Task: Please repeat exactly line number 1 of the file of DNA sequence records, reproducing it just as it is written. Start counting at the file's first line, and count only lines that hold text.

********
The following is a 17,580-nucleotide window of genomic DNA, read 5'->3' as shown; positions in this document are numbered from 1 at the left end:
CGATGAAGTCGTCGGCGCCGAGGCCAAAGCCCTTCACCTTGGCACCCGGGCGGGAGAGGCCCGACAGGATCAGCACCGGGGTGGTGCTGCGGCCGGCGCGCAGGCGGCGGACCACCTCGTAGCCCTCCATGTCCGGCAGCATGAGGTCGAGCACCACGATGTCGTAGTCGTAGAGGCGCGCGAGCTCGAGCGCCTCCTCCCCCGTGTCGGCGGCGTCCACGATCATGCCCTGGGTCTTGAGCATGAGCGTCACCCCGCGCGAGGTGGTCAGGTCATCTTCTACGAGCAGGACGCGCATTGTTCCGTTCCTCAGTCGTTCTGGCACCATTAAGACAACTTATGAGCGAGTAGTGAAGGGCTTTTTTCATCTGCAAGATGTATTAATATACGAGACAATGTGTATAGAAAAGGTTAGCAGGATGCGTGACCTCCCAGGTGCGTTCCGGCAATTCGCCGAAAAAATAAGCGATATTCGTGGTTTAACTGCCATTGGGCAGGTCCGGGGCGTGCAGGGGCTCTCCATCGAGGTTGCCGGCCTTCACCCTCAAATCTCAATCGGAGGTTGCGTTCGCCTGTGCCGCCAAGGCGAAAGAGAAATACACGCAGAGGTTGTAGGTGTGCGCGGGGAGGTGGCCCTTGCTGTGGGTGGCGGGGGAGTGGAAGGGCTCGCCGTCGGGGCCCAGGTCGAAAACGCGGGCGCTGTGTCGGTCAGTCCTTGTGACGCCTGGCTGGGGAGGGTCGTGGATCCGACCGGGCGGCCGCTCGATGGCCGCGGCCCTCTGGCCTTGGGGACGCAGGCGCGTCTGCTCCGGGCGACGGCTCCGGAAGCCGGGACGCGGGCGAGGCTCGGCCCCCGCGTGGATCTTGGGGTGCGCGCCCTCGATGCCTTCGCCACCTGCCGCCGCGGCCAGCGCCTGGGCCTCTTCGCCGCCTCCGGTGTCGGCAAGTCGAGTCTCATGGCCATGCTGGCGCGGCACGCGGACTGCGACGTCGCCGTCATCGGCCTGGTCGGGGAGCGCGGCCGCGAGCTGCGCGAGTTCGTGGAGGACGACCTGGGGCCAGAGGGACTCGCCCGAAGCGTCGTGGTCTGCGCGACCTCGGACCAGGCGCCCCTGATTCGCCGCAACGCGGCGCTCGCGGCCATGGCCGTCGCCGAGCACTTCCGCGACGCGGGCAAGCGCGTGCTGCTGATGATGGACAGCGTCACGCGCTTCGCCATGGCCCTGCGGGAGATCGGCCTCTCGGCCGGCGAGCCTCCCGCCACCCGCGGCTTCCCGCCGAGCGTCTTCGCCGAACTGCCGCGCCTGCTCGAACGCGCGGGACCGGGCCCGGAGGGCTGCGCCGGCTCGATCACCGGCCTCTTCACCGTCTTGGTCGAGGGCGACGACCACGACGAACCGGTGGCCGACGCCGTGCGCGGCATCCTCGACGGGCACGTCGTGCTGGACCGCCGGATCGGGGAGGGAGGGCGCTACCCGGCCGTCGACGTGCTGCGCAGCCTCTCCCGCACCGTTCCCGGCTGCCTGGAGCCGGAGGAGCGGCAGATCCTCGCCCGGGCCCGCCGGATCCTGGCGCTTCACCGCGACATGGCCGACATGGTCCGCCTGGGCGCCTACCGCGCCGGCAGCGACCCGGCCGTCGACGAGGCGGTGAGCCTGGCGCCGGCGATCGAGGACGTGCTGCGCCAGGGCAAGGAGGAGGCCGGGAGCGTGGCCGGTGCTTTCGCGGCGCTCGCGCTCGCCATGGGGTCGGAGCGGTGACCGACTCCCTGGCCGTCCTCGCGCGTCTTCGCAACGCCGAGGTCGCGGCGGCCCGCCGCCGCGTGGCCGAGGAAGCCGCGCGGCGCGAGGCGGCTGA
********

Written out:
The following is a 17,580-nucleotide window of genomic DNA, read 5'->3' as shown; positions in this document are numbered from 1 at the left end: